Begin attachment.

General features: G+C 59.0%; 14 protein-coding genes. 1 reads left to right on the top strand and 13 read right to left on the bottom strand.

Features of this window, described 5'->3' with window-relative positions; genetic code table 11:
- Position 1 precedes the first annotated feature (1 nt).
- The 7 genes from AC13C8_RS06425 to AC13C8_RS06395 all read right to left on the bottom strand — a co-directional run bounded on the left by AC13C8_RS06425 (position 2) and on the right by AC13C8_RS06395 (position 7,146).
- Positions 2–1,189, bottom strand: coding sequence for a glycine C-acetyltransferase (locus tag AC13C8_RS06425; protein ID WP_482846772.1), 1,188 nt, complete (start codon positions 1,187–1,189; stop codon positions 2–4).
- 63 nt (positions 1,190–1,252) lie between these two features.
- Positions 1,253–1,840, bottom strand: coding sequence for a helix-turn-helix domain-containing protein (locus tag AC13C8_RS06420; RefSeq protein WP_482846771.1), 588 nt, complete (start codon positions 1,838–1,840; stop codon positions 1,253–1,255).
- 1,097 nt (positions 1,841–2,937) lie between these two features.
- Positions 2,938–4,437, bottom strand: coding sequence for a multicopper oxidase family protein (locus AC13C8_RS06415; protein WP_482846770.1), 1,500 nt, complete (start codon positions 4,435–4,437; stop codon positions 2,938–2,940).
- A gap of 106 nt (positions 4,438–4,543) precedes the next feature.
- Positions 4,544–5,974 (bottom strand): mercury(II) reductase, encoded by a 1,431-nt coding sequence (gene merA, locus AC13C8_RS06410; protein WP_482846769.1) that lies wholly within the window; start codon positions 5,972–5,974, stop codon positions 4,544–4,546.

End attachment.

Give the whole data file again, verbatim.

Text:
General features: G+C 59.0%; 14 protein-coding genes. 1 reads left to right on the top strand and 13 read right to left on the bottom strand.

Features of this window, described 5'->3' with window-relative positions; genetic code table 11:
- Position 1 precedes the first annotated feature (1 nt).
- The 7 genes from AC13C8_RS06425 to AC13C8_RS06395 all read right to left on the bottom strand — a co-directional run bounded on the left by AC13C8_RS06425 (position 2) and on the right by AC13C8_RS06395 (position 7,146).
- Positions 2–1,189, bottom strand: coding sequence for a glycine C-acetyltransferase (locus tag AC13C8_RS06425; protein ID WP_482846772.1), 1,188 nt, complete (start codon positions 1,187–1,189; stop codon positions 2–4).
- 63 nt (positions 1,190–1,252) lie between these two features.
- Positions 1,253–1,840, bottom strand: coding sequence for a helix-turn-helix domain-containing protein (locus tag AC13C8_RS06420; RefSeq protein WP_482846771.1), 588 nt, complete (start codon positions 1,838–1,840; stop codon positions 1,253–1,255).
- 1,097 nt (positions 1,841–2,937) lie between these two features.
- Positions 2,938–4,437, bottom strand: coding sequence for a multicopper oxidase family protein (locus AC13C8_RS06415; protein WP_482846770.1), 1,500 nt, complete (start codon positions 4,435–4,437; stop codon positions 2,938–2,940).
- A gap of 106 nt (positions 4,438–4,543) precedes the next feature.
- Positions 4,544–5,974 (bottom strand): mercury(II) reductase, encoded by a 1,431-nt coding sequence (gene merA, locus AC13C8_RS06410; protein WP_482846769.1) that lies wholly within the window; start codon positions 5,972–5,974, stop codon positions 4,544–4,546.